11 – 17 February 2017

A School-led study that found approximately 30,000 deaths in England & Wales in 2015 could be linked to failures in the health and social care system, is widely covered by the UK print, broadcast and online media. The Daily Telegraph ran the story on its front page, quoting Martin McKee on “the relentless nature of the cuts,” causing services to suffer.

The research is also covered by The Guardian, The Times (£), Daily Mail, The Independent & i News, The Sun, Daily Mirror, Daily Express, BMJ.com, Boots WebMD, International Business Times UK and via the Press Association to over 130 UK regional outlets.  Martin is interviewed by Sky News, ITV News, Channel 4 News and Channel 5 News, and his comments featured on regional UK morning news bulletins.

Seb Funk is interviewed by BBC World Service Radio’s Newshour (from 48m08s) & Science In Action (from start) programmes, on a study he co-authored that found ‘super-spreaders’ were the driving force behind two-thirds of cases during the 2014-15 Ebola outbreak: “We need to distinguish between two ways in which someone could be a so-called ‘super-spreader,’ biologically someone could be infectious and shed a lot of material or socially, one might have many contact with others.” Seb is also interviewed by Radio France International with news of the study also featuring in BBC Radio morning news bulletins.

The study is covered widely with Seb quoted by Reuters and further coverage in: BBC News, Daily Mail, The Washington Post, Newsweek, and an article from the AFP generates coverage in outlets worldwide such as Times of India, France24 and Al Jazeera. Roz Eggo provides comment on the study to International Business Times UK: “We already know there is variation in the number of transmission events for individuals. This study really adds evidence of this effect during the Ebola outbreak. I think it’s a novel use of valuable data.”

Sir Nick Black appears on BBC Radio 4’s Inside Health NHS debate special, discussing the pressure, unprecedented demand and spending concerns the service is facing: “We need to be clear on the suggestion of payments, it is to raise money or to deter demand? […] The fairest way to raise money is through a progressive income tax where we redistribute the money from those who can afford it most to those least.”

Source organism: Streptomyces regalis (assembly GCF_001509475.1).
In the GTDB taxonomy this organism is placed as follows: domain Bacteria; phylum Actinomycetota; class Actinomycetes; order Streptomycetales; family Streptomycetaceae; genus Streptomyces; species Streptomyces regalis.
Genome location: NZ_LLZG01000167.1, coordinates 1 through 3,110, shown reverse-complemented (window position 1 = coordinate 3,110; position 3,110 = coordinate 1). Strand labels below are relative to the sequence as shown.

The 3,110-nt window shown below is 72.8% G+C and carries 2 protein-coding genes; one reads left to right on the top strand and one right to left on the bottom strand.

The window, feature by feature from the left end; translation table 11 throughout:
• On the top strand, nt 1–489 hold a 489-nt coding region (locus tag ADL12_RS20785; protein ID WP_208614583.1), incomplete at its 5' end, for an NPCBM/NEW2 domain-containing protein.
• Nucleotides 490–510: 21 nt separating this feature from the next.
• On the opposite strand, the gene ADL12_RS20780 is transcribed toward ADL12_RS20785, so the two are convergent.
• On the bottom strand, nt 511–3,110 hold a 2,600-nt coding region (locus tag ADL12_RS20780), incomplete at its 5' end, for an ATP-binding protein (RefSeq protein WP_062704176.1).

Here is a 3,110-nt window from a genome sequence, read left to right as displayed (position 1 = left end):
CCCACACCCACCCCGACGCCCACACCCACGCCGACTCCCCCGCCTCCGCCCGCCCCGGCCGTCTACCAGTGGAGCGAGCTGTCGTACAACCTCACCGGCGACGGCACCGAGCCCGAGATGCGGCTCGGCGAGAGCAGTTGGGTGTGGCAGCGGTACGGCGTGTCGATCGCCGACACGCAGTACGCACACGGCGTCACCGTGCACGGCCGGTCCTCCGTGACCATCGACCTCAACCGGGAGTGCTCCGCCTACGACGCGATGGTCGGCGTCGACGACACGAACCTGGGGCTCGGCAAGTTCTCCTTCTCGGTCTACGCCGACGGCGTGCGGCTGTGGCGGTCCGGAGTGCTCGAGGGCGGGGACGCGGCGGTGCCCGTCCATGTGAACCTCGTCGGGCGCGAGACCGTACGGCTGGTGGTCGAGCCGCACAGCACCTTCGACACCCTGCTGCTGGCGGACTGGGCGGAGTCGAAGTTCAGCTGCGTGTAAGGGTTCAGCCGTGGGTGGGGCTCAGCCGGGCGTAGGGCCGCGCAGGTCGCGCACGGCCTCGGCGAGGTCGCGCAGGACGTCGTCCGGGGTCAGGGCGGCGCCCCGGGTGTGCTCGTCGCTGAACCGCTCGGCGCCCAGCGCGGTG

Heidi Larson provides the Wall Street Journal (£) with comment on the growing anti-vaccine trend in Italy. Referring to the UK MMR controversy, Heidi says: “It led to a drop of vaccination in England, and it took 15 years to recover. In those 15 years the MMR anxieties have travelled to Europe and other countries, most recently Malaysia and India.”

James Logan is quoted by CNN on wearable technologies to help protect against mosquito bites: “It’s always going to be a combination of different interventions taken to communities. Wearable technologies won’t eliminate malaria on their own, but they will help.”

Eleanor Riley provides comment to WIRED magazine on the news of a malaria vaccine demonstrating 100% efficacy during human trials: “[The paper] is a significant technical achievement [but] how does the vaccine work? How long does the protective effect last? And is it really feasible to vaccinate many millions of people, including babies and small children, intravenously?”

Johanna Hanefeld & Richard Smith write a BMJ editorial on ‘health tourism’ and the ongoing debate: “Their pursuit seems more of a response to the xenophobic overtones of the Brexit movement and a smokescreen to divert attention from the more fundamental issues within the NHS, such as chronic funding crises and staff burnout.”

Peter Piot speaks to WIRED magazine about the risks of infectious and non-communicable diseases ahead of his talk at the Wired Health 2017 event: “The biggest epidemic of all is not caused by a microbe, and it’s spreading all over the world. It’s obesity; it’s diabetes […] you can see that obesity and diabetes are spreading like an infectious disease. In the future that’s going to be a big challenge.”

Martin McKee is interviewed by BBC World Service Radio’s Business Daily programme (from 10m00s) on global approaches to health services funding: “There is recognition in the academic community that progressive taxation is the best way to support universal care. [For example] the rise of what is called the ‘gig economy’ pose a serious challenge to social insurance.”

David Moore provides comment to the New Scientist on research that shows two new drug therapies may be able to cure all forms of tuberculosis: “The results are exciting and encouraging, but we must be cautious saying we can treat everyone with these regimes. These are only preliminary data, so there’s a danger of jumping the gun.”

Sally Bloomfield is quoted in a Proceedings of the National Academy of Sciences news feature [PDF] discussing the shift of the hygiene hypothesis, saying that it is a “dangerous misnomer which is misleading people away from finding the true causes of these rises in allergic disease.”

Jennifer Gosling is quoted by Management in Practice on her research into the gender inequalities of practice management: “What I wasn’t expecting was that the women coming from outside general practice, who had had other jobs, were still getting lower salaries than the men.

A participant on the School’s Health in Humanitarian Crises MOOC discuss their experience and what they’ve learnt in a Huffington Post blog.

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